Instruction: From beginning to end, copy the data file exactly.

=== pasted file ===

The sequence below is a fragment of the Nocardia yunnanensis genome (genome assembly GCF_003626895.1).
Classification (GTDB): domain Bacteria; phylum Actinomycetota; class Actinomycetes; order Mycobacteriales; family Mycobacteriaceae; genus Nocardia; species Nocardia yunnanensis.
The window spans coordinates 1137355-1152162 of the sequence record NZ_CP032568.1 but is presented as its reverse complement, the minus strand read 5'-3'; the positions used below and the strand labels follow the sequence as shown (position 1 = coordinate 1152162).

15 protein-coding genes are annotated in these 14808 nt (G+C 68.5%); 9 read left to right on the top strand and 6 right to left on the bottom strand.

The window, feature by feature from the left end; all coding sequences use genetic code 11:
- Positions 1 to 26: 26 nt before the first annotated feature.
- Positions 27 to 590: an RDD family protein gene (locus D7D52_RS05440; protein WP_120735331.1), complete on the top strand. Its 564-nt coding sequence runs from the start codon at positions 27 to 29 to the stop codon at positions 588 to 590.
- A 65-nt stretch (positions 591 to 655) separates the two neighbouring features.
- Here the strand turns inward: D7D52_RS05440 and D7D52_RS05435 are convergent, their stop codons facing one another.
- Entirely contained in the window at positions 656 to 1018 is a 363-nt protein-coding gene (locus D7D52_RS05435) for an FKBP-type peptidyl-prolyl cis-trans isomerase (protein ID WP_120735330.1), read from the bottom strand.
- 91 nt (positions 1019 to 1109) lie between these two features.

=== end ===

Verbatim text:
The sequence below is a fragment of the Nocardia yunnanensis genome (genome assembly GCF_003626895.1).
Classification (GTDB): domain Bacteria; phylum Actinomycetota; class Actinomycetes; order Mycobacteriales; family Mycobacteriaceae; genus Nocardia; species Nocardia yunnanensis.
The window spans coordinates 1137355-1152162 of the sequence record NZ_CP032568.1 but is presented as its reverse complement, the minus strand read 5'-3'; the positions used below and the strand labels follow the sequence as shown (position 1 = coordinate 1152162).

15 protein-coding genes are annotated in these 14808 nt (G+C 68.5%); 9 read left to right on the top strand and 6 right to left on the bottom strand.

The window, feature by feature from the left end; all coding sequences use genetic code 11:
- Positions 1 to 26: 26 nt before the first annotated feature.
- Positions 27 to 590: an RDD family protein gene (locus D7D52_RS05440; protein WP_120735331.1), complete on the top strand. Its 564-nt coding sequence runs from the start codon at positions 27 to 29 to the stop codon at positions 588 to 590.
- A 65-nt stretch (positions 591 to 655) separates the two neighbouring features.
- Here the strand turns inward: D7D52_RS05440 and D7D52_RS05435 are convergent, their stop codons facing one another.
- Entirely contained in the window at positions 656 to 1018 is a 363-nt protein-coding gene (locus D7D52_RS05435) for an FKBP-type peptidyl-prolyl cis-trans isomerase (protein ID WP_120735330.1), read from the bottom strand.
- 91 nt (positions 1019 to 1109) lie between these two features.